I have received many requests for live sessions and personal support via telephone and video chat (Skype or Facetime). I am proud to announce that you can now schedule your own appointments with me for personal consultations, hypnosis sessions or any general counseling, questions or concerns about your specific needs, life coaching, self-help issues, dream guidance, spiritual matters or just random questions about consciousness or reality in general. I look forward to speaking with you on the phone or video chatting via Skype or Facetime.
You are already far beyond the need for using an entrainment product as a meditation aid. Those who sincerely believe this to be the case would not have come searching for a meditation site such as Project Meditation to help them learn and practice meditation and brainwave entrainment. They would probably not even bother with using an entrainment aid; hence this entire discussion would be irrelevant to them. The fact that you are here, reading this, seeking to benefit from incorporating meditation and brainwave entrainment to aid in your existing meditation practice suggests you are not one of these folks whose development is so advanced that entrainment is of no use to you.
However, with this integration will come upheavals as the mind is forced to integrate areas of the brain that were previously sequestered. Repressed memories and unpleasant emotions from the past will often rise to the surface of the mind to be processed and healed. This is sometimes referred to as "processing the shadow" within one's mind and emotions.
Science shows that massages reduce stress, but you don’t have to go to the spa—you can give yourself one right now. “Learning how to self-massage your foot, head, neck, or shoulders reduces the stress hormone cortisol, boosts your immune system, and increases the feel-good hormones oxytocin, dopamine, and serotonin,” Dr. Serani says. You can even use a tennis ball or cold water bottle on your feet or neck. In addition, try rubbing pressure points like the webbing between your thumb and index finger, or your inner wrist. Another technique is the EFT tapping technique, literally tapping certain points on your body such as in between your eyes, your temples, and the center of your collarbone. “Tapping brings cleansing energy to the meridian points, as your mind directs the energy to what’s unbalanced in the body,” Whitaker says. “This restores your mind and body’s natural balance, which aids in releasing stress, worry, fears, and disharmony.”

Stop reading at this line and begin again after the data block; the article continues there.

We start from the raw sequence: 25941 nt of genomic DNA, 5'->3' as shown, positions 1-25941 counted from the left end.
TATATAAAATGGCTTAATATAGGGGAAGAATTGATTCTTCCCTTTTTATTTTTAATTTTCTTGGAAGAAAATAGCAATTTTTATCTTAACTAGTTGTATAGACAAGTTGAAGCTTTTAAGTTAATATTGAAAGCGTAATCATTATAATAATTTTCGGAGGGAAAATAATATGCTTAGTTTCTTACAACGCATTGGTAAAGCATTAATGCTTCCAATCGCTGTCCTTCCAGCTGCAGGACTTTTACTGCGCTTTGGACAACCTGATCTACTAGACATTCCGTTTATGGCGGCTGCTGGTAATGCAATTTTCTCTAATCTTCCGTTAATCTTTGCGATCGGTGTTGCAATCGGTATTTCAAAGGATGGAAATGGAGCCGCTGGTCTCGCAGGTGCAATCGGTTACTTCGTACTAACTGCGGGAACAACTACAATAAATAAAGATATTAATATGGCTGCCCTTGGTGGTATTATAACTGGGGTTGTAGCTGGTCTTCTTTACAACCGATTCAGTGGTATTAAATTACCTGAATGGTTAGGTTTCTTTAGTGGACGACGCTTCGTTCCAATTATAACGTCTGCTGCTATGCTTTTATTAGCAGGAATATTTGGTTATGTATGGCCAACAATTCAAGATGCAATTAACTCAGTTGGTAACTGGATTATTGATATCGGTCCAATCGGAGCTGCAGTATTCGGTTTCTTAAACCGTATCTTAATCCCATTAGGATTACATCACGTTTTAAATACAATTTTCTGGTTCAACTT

People who are new to meditation sometimes complain that they find it too difficult to silence their thoughts. This is perfectly normal and in fact, if you are new to meditation you should not expect to achieve absolute mental silence in the next day or two. Even the most experience meditators still have their good days and bad days when it comes to meditation and a certain amount of mental activity during meditation is quite normal.
Practice positive self-talk. It's easy to lose objectivity when you're stressed. One negative thought can lead to another, and soon you've created a mental avalanche. Be positive. Instead of thinking, "I am horrible with money, and I will never be able to control my finances," try this: "I made a mistake with my money, but I'm resilient. I'll get through it."